It’s not just the voice cast that gives a stellar performance here. This continues to be one of the best animated features ever in design. The film rivals anything from the folks at Pixar. There is more detail in each frame than you’ll even have time to appreciate. The animation delivers some of the most photo-realistic images you’ll find. The animation crew took a trip to China to get a feel for the locations and styles. They managed to pull it off just about flawlessly. Even the traditional rough spots like water look about as good as it gets. It might have been tempting to cut corners and get this film out to grab as much of that cash as they could, but Dreamworks waited and did it right. The result is one of the most lavish computer environments you’ll have seen to date. The flashbacks are done in the style we’ve become familiar with in the franchise. It’s standard animation with a style that reminds me a lot of the Sly Cooper video game series. It works quite nicely, as does the entire film.
Kung Fu Panda 2 is presented in its original aspect ratio of 2.35:1. The 1080p image is arrived at with an AVC MPEG-4 codec at an average 25 mbps. This is a very rich high-definition image presentation. Colors are bright and vivid. Textures are a product of both craftsmanship in the animation and care in the Blu-ray transfer. The film was originally in 3D, but I don’t think you’ll feel like you missed anything here. There is already a dimensional feel to the image that works about as perfectly as you could ask. Black levels are deep and flawless. You’re really going to love this near-perfect image.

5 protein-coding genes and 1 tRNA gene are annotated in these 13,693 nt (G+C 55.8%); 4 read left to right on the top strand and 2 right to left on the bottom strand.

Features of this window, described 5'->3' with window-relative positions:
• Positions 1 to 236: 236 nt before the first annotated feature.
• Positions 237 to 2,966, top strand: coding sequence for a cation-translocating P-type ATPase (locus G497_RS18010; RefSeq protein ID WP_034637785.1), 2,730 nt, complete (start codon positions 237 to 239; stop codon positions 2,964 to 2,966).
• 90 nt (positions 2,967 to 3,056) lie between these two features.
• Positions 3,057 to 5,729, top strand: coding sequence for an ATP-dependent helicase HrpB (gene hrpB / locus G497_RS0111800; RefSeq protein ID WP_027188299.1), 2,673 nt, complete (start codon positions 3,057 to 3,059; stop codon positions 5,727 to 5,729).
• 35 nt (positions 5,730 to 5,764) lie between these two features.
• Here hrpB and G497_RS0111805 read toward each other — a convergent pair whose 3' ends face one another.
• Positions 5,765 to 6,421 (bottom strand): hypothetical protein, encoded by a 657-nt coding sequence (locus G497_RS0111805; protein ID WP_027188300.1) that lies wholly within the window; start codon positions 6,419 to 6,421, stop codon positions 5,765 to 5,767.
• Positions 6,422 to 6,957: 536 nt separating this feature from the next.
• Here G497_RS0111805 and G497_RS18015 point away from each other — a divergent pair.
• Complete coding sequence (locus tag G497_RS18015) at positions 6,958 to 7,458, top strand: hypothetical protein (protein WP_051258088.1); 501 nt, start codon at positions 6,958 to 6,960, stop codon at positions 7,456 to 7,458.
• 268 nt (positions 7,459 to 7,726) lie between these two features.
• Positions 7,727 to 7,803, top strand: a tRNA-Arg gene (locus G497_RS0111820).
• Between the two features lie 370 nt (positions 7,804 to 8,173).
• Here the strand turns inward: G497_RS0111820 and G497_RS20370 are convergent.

The Dolby Digital 5.1 is listed as 7.1 but I could not get that in my receiver. I did get it on one of the extra features. What I did get was certainly solid enough. Everything arrives with crystal clarity and plenty of dynamic range. The subs provide just enough push to fill the whole thing out rather nicely. Dialog comes through quite nicely, indeed. The surrounds offer plenty of ear candy, and the entire experience is a rather immersive one.
There are a couple of Blu-ray exclusive viewing modes. There’s a Trivia Track and Animator’s Corner that provides additional material during the film. A Commentary Track is included. There’s a Chinese language tutorial. There is also an interactive map where you can join the animation crew on their trip to China. There are also a couple of games and a DVD and Digital Copy version of the film.
Kung Fu Panda – Legends Of Awesomeness Episode: (23:50) Television episode Has-Been Hero.
Secrets Of The Masters: (23:00) This short gives you the back-story for Masters Ox, Rhino and Croc.
Kickin’ It With The Cast: (12:42) Join the voice cast in the recording studio.
Deleted Scenes: (4:21) There are three with a handy play-all and introductions by director Jennifer Yuh.
Panda Stories: (7:44) This is a PSA-style conservation feature on real pandas.
There’s plenty here for both children and adults. This is the right way to do this kind of a sequel, and I trust that if they continue to exhibit patience and hard work, there’s more to come. The final minute as much as promises us there is more to the story. Can’t wait. “There’s got to be more.”